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Best Wedding Florist Nomination

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8 Wedding Issues of Florists' Review Magazine
(International Publication for Professional Florists - USA)
April 2011, March 2010, March 2009, March 2008,
March 2007, March 2006, March 2005, and March 2004

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The Bridal
Bouquet Book

by Ginny Parfitt
Schiffer Publishing

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Woman's World
August 7, 2007

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2 Issues of Floral Design Magazine
(International Publication for Florists - New Zealand)
August 2010
June 2011

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9 Issues of Best Wedding Sites Magazine

Feb-April 2011
June-Nov 2011
(including June & October magazine covers)

Nominated as metro Detroit's Best Wedding Florist 2011 in the WDIV Channel 4, "Vote 4 the Best" contest. Vote for us by 8/31/11 here.

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Thank you for nominating us from 2007-2010, too!

Article 4 - Proper Techniques for Carrying Your Bridal Bouquet
Not all bouquets are carried alike! Determine the proper technique for carrying bridal bouquets based on the style, shape, and size of your bouquet and the features of your wedding gown.

By Kim McMullen, owner and lead designer of Something Floral and Something Spectacular Custom Floral Design

On your wedding day, you’ll be the center of attention. As you walk down the aisle on the most important walk of your life, all eyes will be fixed upon you. Of course you want to be an elegant bride who makes a smooth entrance and gracefully glides down the aisle without looking uncomfortable, feeling awkward, or dropping your bouquet.

To feel confident and self-assured, you’ll want to make sure you are holding and carrying your bouquet appropriately. Not every bouquet is carried the same way. Typically, the type of bouquet and features of your gown will determine the way your bouquet should be carried.

Round, heart, cascade, and crescent bouquets are normally held and carried in front. These types of bouquets should be low enough to reveal the details on the neckline and bodice of your gown and are held with both hands as if your arms are resting on your hips. Although the natural tendency when excited or nervous is to bring the bouquet to your waist, chest, or even higher, try to avoid this so your arms are not held in an awkward, uncomfortably position and so everyone can see the beautiful details of your gown.

Small, lightweight and delicate bouquets, such as nosegays, clutch bouquets or single blossoms, can be carried to your side with one hand and are generally held at the same level as a bouquet held in front. If your nosegay is mounted in an elaborate or family heirloom tussy mussy (a small, Victorian style, metal or glass, cone-shaped holder), you may choose to proudly display it by holding and carrying your bouquet in the front instead of the side. If you choose a tussy mussy holder for your bouquet, you’ll notice that there is generally only enough room to hold it securely with one hand. For proper positioning, carry the tussy mussy upwards in your hand with your forearm bent slightly so it is horizontal (parallel to the floor) while your elbow rests comfortably on your hip.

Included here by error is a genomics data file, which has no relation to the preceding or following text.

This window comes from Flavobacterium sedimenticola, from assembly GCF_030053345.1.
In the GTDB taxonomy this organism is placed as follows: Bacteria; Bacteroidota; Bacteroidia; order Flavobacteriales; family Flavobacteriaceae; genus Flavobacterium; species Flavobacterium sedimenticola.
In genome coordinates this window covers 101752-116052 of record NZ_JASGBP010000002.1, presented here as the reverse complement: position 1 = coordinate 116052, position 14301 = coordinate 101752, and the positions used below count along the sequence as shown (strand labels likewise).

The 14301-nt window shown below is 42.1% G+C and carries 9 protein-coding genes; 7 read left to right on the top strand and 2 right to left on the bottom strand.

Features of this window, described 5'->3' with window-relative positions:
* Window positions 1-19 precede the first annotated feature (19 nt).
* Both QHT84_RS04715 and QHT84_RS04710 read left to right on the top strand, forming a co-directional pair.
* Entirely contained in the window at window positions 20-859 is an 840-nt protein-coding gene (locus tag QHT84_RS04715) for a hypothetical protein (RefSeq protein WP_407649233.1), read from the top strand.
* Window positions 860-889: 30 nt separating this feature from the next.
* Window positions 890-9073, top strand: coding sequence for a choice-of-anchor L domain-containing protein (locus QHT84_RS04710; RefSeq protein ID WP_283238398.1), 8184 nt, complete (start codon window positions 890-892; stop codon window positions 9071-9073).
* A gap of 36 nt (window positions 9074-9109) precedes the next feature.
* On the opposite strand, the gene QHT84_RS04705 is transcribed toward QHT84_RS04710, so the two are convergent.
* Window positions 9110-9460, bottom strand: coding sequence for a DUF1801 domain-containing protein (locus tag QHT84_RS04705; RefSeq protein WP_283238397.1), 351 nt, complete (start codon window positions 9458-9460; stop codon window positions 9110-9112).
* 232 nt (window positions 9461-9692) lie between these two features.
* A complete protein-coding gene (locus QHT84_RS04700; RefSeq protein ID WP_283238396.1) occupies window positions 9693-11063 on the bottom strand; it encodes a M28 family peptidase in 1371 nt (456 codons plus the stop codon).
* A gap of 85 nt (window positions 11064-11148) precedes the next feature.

Floral pomanders (bloom-covered balls or cones suspended from a ribbon) can be carried to the side in the same manner as a nosegay or in front in the same manner as a round bouquet. Typically, adult attendants carry pomanders to the side with one hand while children carry them in the front with both hands.

Arm bouquets feature long floral stems and should rest naturally and comfortably across the inner bend of your elbow so that the bouquet is cradled in your arms with the blossom end of the flowers facing away from your body. This holding and carrying technique is not only comfortable, but it also allows guests on one side to see the open blossoms as you walk down the aisle and guests on the other side to see the open blossoms as you walk back up the aisle.

Specialty bouquets such as fans, baskets, and prayer books should be carried according to their size and proportion. Smaller specialty bouquets can be carried to either your front or side, while larger baskets should be carried down and to your side.

Whatever style you choose, it's always best to hold and carry your bouquet in the most appropriate and natural way. You will not only look regal and confident as you walk down the aisle, but you will also avoid disappointment with your wedding portraits by ensuring that all photographs capture you holding your bouquet comfortably without raising it too high and covering portions of your neck, face, or the exquisite details of your gown.

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NOTE: This article was written by, and is the property of, Something Spectacular Custom Floral Design. It may not be plagerized, and it may not be reproduced in any form without express written consent of the author. The information is provided to assist Something Spectacular clients with their special event planning. If you would like to use this or any other article from this website for your website, newsletter, or printed publication, permission must be granted by Something Spectacular and must be requested (and approved) in advance of being published. Any images that accompany this article in your publication or on your website must be designed or provided by Something Spectacular and no other florist. Copies of the publications and/or links to the location where articles appear must be provided to Something Spectacular. If you would like to request permission to use an article, please contact us at 586-778-4624.

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